Optimizing the performance of wireless microphone technology
Ivins, UT… Tuacahn Center for the Arts lies nestled in the mouth of Padre Canyon below towering 1,500 foot red sandstone cliffs. The 42,000 square foot facility includes a 1,920 seat outdoor amphitheater, a 330 seat indoor theater, a dance studio, a black-box theater, a recital hall, a costume shop and scene shop, studios, classrooms, and a gift shop. Tuacahn presents professional large-scale musical theater productions as part of its annual ‘Broadway in the Desert’ series. With two concurrent 2013 productions—Disney’s Mary Poppins and Andrew Lloyd Webber’s Starlight Express—that will soon be joined by a third (Thoroughly Modern Millie), there are numerous challenges when it comes to delivering professional level sound reinforcement in an outdoor environment, and much of Tuacahn Center’s success lies in its skillful deployment of its wireless microphone systems.
Kevin Warnick, Managing Director for Tuacahn Center for the Arts, oversees a myriad of responsibilities, including many technical aspects of the theatre’s operation. Audio / sound reinforcement considerations are handled by Chris Powell, Head of Audio and Jason Jensen, the facility’s Deck Audio Technician. Together, they run an extremely sophisticated audio effort that goes a long way toward ensuring a high level of speech intelligibility and music reproduction no matter where one sits—and it starts with a combination of miniature microphones from Menlo Park, CA-based Countryman Associates and wireless technology from Shure, Inc. of Niles, IL.
Currently, Mary Poppins is performed on Monday, Wednesday, and Friday while Starlight Express runs Tuesday, Thursday, and Saturday. The same cast performs both shows. With two shows and two sets, the cast of roughly 34 experiences a seemingly never-ending change of wardrobe. This alone can be a tremendous challenge with the constant outfitting of microphones and the accompanying wireless bodypack transmitters. Combine these issues with what can only be described as sweltering temperatures and one begins to gain an appreciation for the technical issues Warnick, Powell, and Jensen routinely wrestle with.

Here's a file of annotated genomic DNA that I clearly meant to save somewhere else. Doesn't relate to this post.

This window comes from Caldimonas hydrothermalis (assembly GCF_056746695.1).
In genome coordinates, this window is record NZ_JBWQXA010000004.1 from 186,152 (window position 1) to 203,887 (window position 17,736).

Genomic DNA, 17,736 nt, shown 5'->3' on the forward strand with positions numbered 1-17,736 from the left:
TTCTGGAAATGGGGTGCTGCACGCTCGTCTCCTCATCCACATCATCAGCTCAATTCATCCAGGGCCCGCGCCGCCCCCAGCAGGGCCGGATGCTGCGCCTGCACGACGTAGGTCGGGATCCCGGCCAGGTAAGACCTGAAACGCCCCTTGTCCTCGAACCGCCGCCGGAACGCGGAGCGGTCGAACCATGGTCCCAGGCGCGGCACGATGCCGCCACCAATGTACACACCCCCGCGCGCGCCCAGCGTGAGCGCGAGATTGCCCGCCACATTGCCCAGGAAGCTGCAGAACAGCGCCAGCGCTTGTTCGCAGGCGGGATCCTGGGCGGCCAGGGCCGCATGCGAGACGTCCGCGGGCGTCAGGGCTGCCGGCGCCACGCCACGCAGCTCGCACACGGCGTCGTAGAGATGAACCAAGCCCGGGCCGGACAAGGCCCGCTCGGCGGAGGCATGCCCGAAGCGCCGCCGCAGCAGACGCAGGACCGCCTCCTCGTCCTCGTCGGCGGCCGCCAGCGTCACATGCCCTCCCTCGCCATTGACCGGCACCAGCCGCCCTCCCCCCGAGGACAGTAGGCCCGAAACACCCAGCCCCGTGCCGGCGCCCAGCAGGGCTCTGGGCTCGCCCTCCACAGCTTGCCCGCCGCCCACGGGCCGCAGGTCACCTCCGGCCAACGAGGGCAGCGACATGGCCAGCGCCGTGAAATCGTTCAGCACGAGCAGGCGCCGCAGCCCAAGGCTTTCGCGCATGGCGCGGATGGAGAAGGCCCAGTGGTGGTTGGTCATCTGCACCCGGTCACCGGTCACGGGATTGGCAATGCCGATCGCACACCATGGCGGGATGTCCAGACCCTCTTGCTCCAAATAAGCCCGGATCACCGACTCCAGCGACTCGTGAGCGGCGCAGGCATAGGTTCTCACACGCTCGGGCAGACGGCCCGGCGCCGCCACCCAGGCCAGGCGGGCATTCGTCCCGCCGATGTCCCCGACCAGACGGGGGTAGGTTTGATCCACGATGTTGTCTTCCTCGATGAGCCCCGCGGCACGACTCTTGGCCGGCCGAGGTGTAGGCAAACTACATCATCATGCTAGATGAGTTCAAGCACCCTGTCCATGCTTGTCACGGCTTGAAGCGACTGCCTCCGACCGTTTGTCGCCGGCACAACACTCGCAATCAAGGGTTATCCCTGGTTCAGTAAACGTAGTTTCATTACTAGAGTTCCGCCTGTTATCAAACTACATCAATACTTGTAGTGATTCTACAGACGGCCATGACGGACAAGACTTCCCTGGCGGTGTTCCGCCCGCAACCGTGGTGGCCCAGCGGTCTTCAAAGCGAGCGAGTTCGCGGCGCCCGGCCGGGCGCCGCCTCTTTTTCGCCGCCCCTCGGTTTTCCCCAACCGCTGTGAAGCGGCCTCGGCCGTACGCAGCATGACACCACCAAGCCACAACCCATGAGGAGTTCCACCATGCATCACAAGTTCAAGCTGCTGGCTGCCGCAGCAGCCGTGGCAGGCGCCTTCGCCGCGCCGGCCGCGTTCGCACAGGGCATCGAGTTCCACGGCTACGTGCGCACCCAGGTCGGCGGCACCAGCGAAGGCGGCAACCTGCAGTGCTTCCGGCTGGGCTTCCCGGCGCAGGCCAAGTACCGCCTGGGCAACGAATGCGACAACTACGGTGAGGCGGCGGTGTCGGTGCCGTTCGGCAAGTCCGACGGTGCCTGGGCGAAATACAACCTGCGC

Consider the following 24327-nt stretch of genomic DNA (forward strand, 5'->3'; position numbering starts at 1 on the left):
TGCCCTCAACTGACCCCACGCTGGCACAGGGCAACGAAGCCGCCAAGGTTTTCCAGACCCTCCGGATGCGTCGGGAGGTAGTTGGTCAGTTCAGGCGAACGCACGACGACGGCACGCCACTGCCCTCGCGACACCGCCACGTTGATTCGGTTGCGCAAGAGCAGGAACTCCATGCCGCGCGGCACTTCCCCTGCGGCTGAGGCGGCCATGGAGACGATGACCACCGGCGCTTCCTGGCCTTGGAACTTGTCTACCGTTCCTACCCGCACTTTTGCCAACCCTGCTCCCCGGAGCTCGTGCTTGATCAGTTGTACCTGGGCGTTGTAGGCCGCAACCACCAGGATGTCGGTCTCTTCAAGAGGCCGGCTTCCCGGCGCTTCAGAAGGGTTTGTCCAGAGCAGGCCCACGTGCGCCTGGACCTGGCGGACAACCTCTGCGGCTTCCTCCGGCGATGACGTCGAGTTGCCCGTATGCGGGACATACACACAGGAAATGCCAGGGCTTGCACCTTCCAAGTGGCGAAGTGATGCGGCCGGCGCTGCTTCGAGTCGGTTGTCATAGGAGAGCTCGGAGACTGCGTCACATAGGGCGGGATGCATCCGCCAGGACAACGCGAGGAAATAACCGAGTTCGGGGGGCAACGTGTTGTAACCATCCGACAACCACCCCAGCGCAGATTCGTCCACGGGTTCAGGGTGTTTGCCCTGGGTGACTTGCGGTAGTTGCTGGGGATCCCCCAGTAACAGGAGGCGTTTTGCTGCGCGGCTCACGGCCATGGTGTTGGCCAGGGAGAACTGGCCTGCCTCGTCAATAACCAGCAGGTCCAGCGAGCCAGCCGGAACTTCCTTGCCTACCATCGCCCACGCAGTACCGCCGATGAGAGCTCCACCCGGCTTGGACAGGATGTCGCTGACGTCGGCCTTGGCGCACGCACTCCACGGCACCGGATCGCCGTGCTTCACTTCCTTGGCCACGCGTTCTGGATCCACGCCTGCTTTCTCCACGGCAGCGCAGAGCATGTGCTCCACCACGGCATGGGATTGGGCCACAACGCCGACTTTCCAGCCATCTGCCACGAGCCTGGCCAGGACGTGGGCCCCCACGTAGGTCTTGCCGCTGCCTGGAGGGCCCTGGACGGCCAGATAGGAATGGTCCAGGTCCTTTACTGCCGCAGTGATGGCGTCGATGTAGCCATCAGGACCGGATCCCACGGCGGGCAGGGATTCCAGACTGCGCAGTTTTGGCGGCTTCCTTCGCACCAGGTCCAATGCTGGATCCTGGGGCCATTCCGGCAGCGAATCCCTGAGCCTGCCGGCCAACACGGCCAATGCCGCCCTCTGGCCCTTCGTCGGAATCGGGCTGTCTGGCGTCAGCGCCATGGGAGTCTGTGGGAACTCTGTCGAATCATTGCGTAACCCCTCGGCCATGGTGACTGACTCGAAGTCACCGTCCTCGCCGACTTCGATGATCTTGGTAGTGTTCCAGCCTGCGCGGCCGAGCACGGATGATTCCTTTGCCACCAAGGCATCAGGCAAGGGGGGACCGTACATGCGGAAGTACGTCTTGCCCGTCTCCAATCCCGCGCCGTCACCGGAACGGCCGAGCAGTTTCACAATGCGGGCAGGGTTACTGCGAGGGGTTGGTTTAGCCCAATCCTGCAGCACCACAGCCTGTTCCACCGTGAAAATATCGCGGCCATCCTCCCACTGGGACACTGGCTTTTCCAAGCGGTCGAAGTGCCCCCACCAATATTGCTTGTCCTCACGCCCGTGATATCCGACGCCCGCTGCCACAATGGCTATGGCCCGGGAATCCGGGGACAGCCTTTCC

As the Deck Audio Technician, Jason Jensen is responsible for all microphones on stage. He prepares mics before a show, monitors and troubleshoots them throughout the show, and as necessary, performs maintenance. Presently, he uses forty Countryman B3 Omnidirectional Lavalier microphones along with six B6 Omnidirectional Lavalier mics. Unlike most lavalier deployments, Jensen actually uses the Countryman microphones not as lavaliers, but, instead, as earset microphones. He discussed his approach to miking the talent.
“Both the B3 and B6 mics are used with a custom, in-house created ear loop,” Jensen explained, “so we’re effectively using these microphones as earset models. These ear loops are custom measured and fitted to each actor. This is done to ensure precise microphone placement—with the capsule positioned in the best proximity to the actor’s mouth. By keeping the mics optimally positioned, we feel we achieve the maximum performance from the microphones. We choose to create our own ear loops—as opposed to simply purchasing earset microphones to begin with—because we are able to outfit the talent with a microphone setup that is not only custom-tailored to each individual, but one that also takes wardrobe considerations into account.”